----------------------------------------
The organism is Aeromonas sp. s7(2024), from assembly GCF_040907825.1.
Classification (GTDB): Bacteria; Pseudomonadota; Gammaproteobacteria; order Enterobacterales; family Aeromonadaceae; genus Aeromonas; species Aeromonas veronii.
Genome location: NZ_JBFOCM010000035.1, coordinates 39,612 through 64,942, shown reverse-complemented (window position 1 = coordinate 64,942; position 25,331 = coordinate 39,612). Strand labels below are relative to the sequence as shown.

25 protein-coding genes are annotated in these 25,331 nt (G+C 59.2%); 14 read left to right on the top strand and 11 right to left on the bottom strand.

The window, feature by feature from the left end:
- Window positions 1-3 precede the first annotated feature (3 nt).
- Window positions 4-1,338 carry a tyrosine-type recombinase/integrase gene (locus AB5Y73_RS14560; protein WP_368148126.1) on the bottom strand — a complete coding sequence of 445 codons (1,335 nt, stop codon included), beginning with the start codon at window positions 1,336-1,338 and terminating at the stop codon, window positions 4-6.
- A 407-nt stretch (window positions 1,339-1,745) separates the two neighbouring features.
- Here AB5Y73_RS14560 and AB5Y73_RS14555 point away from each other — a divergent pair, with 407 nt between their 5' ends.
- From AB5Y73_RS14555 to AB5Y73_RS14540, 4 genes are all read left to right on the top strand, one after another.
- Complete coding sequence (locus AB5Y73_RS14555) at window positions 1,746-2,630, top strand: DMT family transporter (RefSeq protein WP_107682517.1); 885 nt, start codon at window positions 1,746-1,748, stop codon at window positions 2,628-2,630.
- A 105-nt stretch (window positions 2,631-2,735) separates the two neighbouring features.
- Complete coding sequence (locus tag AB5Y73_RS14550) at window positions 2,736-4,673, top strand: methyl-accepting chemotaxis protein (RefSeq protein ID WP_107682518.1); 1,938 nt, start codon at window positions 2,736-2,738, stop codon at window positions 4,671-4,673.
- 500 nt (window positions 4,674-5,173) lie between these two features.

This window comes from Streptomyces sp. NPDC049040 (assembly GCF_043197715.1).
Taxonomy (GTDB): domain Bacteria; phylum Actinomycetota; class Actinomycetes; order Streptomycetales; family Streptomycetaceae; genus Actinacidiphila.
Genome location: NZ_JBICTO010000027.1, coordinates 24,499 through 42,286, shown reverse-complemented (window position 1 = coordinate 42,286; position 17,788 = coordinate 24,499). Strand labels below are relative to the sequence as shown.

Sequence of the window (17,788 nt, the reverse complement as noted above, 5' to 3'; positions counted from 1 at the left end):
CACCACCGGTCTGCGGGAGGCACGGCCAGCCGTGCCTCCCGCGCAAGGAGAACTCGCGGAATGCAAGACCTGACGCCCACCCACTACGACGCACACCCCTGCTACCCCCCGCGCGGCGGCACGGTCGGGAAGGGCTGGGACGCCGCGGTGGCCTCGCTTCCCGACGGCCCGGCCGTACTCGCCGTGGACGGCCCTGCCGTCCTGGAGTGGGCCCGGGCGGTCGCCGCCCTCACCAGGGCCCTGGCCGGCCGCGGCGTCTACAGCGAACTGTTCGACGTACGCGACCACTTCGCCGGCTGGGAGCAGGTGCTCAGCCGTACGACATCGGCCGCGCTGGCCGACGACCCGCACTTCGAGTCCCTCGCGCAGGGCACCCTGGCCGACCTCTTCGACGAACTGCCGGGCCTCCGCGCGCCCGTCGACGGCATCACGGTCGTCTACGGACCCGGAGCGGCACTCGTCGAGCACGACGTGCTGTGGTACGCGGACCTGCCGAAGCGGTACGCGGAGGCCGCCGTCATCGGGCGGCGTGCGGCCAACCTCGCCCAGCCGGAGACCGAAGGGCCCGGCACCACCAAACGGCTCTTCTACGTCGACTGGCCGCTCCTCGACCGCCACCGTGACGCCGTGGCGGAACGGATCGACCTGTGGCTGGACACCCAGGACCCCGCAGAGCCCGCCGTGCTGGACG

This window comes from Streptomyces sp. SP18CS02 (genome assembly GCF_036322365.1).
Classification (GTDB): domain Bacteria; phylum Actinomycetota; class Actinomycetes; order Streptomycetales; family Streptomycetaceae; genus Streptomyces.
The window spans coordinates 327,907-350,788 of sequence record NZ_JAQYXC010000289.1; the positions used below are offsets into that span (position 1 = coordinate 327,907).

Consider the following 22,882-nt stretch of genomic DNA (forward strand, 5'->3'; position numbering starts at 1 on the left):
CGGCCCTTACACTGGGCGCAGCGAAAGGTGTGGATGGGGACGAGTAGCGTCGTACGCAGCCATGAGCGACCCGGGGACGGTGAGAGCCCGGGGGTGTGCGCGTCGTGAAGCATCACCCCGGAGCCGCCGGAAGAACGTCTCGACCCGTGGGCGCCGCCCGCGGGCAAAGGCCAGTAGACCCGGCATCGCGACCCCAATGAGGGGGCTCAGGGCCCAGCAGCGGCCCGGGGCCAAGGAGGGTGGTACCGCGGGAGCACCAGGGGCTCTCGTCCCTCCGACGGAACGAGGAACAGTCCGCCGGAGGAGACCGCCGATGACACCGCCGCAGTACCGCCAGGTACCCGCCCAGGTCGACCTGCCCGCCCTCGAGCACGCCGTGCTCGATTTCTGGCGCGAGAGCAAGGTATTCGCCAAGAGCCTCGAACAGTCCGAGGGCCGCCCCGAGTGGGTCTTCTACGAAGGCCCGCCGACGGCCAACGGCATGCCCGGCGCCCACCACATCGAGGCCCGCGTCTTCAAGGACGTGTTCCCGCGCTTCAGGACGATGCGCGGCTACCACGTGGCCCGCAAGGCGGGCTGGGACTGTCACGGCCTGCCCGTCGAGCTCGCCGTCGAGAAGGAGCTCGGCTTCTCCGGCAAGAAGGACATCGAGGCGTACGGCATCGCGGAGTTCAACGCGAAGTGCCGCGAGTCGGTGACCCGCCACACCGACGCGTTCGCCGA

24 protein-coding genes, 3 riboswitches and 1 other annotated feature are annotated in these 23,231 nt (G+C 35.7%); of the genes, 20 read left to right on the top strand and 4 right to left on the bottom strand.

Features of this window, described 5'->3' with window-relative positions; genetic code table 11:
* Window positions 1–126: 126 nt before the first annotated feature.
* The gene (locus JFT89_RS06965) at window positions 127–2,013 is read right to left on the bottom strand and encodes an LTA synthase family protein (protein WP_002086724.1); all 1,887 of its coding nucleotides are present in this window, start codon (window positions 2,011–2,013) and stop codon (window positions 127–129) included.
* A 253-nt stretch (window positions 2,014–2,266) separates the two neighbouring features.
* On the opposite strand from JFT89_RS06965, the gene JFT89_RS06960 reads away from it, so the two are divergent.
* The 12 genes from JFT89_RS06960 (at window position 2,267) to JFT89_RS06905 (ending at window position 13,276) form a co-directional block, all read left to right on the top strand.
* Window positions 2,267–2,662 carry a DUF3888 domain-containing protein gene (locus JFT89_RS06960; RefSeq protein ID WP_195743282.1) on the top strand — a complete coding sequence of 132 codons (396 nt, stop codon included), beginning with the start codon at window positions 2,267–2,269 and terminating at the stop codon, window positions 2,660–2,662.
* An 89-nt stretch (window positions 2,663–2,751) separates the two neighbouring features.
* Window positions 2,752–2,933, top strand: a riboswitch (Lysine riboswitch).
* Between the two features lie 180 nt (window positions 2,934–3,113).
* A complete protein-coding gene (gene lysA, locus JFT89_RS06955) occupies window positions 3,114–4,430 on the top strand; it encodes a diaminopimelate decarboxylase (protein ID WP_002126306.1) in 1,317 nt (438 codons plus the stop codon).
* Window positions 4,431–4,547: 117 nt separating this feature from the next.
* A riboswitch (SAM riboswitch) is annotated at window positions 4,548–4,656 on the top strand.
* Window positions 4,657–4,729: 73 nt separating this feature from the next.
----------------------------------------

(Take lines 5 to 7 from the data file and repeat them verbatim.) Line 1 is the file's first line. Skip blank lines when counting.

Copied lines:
The window, feature by feature from the left end:
- Window positions 1-3 precede the first annotated feature (3 nt).
- Window positions 4-1,338 carry a tyrosine-type recombinase/integrase gene (locus AB5Y73_RS14560; protein WP_368148126.1) on the bottom strand — a complete coding sequence of 445 codons (1,335 nt, stop codon included), beginning with the start codon at window positions 1,336-1,338 and terminating at the stop codon, window positions 4-6.